On November 2, 2017, the House Ways and Means Committee released the initial draft of, H.R. 1, the “Tax Cuts and Jobs Act” with the aim of lowering taxes and amending the Internal Revenue Code. The draft legislation lowers the corporate tax rate and restructures personal income tax brackets while also making structural changes to taxing businesses including energy companies, state and local entities, and owners and issuers of tax exempt qualified bonds.
Under the House bill, state and local entities can continue to rely on the tax exempt status of municipal bonds. However, other types of bonds that are issued by private entities that have some public purpose would be eliminated under the bill. Private activity bonds (PABs), which are utilized by state and local governments to help private entities raise money for development projects, will be cut. The bill also eliminates qualified tax credit bonds, which state and local governments often rely upon to help finance projects such as school construction, energy efficiency or renewable energy projects. Private bond holders rely on the federal tax credits in lieu of interest payments from state and local issuers, including Tribal governments and public power utilities.
Another credit that some pubic power utilities have relied on for their own grid operations or for their customers’ participation in energy storage or time-of-use policies is the $7,500 credit for electric vehicles. The House bill proposes to eliminate this tax credit.
The bill retains the solar investment tax credit (ITC) phaseout plan that was passed as part of bipartisan budget legislation in December 2015. The phaseout of this tax credit continues as scheduled: the ITC drops from 30% to 10% in 2022 with a plant in service date of January 1, 2024. Projects that start construction by 2019 will receive the current 30% ITC, while projects that begin construction before January 1, 2021 will receive 26% and those that begin construction before January 1, 2022 will receive 22%. The House proposal also extends the tax credit previously phased out in 2016 for other generation sources, including combined heat and power, fuel cells, geothermal, and qualified small wind projects. For residential solar systems, a similar tax credit phase-out applies until December 31, 2021, after which the tax credit ends. However, the deduction for commercial buildings energy efficiency costs has not been extended beyond 2016. The wind production tax credit has been diminished by a reduction of the inflation adjustment factor to 1.5 cents/kWh from the current 2.3 cents/kWh, which would take effect upon enactment of the bill.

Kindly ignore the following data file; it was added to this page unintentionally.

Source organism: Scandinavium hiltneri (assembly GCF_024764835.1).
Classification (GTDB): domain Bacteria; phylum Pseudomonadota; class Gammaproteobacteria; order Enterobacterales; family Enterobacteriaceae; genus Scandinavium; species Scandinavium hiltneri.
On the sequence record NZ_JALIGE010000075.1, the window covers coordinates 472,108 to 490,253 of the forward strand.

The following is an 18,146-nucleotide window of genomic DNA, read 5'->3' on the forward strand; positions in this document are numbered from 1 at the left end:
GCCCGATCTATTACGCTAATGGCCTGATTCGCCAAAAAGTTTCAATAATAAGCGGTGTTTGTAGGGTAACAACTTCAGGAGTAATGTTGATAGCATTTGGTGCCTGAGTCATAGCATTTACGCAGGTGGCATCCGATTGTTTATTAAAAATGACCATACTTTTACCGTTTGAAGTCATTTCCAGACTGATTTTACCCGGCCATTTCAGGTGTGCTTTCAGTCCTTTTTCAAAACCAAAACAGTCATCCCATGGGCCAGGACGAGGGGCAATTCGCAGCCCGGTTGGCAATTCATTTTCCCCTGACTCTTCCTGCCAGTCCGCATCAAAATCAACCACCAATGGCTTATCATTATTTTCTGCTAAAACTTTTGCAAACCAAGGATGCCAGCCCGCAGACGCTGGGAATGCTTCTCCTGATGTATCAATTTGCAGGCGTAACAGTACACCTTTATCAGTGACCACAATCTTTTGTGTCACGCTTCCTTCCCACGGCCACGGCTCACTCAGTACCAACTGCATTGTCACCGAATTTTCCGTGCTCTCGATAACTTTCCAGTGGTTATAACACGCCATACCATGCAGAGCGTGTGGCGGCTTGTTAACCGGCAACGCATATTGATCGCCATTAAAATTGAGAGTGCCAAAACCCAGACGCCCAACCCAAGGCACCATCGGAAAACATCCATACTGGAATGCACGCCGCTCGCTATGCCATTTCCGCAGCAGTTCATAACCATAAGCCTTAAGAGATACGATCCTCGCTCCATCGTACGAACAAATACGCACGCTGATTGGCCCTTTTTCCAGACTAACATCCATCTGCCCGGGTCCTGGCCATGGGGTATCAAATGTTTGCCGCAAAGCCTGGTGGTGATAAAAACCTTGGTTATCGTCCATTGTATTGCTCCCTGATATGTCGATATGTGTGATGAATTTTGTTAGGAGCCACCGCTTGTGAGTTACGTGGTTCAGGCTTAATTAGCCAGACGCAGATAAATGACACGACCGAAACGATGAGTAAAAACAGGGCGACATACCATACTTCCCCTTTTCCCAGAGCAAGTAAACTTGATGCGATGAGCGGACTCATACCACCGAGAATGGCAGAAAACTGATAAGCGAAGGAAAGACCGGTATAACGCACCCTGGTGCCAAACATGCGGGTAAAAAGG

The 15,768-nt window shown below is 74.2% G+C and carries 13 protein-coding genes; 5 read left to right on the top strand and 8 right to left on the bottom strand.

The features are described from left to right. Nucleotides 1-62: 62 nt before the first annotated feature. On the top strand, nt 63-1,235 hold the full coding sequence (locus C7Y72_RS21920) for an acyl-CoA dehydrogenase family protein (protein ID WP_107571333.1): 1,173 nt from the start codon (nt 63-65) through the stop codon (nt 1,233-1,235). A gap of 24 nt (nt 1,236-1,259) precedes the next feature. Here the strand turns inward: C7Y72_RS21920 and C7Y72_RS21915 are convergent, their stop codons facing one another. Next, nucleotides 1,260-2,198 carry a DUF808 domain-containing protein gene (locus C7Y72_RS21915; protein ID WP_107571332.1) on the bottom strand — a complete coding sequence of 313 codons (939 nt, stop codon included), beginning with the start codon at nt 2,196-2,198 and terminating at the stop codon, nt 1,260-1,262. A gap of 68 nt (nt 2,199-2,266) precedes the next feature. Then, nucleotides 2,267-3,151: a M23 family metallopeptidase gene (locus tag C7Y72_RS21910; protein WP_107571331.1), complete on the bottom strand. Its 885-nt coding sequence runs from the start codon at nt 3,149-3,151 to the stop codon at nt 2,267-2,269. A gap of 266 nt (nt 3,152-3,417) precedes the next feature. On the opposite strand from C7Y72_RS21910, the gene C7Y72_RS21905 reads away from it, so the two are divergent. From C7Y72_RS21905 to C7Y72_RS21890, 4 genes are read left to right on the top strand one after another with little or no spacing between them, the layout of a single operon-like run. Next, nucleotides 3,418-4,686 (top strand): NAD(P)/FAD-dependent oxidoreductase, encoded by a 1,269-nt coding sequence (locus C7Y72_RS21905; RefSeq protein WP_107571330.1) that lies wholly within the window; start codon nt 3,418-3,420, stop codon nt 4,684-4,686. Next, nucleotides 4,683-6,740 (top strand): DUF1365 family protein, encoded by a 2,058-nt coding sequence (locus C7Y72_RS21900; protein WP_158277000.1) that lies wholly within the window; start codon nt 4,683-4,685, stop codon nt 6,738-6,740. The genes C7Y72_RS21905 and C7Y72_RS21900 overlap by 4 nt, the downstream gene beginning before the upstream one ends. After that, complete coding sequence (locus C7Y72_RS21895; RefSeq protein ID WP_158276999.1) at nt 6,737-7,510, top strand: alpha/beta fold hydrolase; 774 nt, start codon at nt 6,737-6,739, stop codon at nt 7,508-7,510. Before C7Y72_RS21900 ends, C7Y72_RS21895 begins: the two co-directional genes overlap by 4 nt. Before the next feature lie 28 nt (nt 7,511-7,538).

There will likely be significant opposition in the Senate to prevent any cuts to the previously-agreed to phaseouts of the PTC and ITC. Already, some Republican senators have voiced opposition to any changes to the PTC or ITC.
For nuclear generators, the tax credit for advanced nuclear facilities will be extended beyond the current sunset of December 31, 2020. This extension will be used to ensure that the Vogtle nuclear facility in Georgia and the Summer nuclear facility in South Carolina, currently under construction, will be able to utilize the tax credit and progress toward completion. The credit is capped at 6,000 megawatts of national capacity from qualifying nuclear facilities.
The House bill also allows businesses to "immediately" write-off the full cost of new equipment which could potentially benefit a wide range of businesses, including energy firms.
The House Ways and Means Committee Chairman intends to start mark-up of the bill in committee starting on Monday, November 6, 2017. A copy of the draft bill is available here
. As the bill goes through mark-up, the Senate plans to take up parallel tax legislation, with every provision potentially subject to change. For more information on these issues and other developments on Capitol Hill, please contact Jeffrey C. Genzer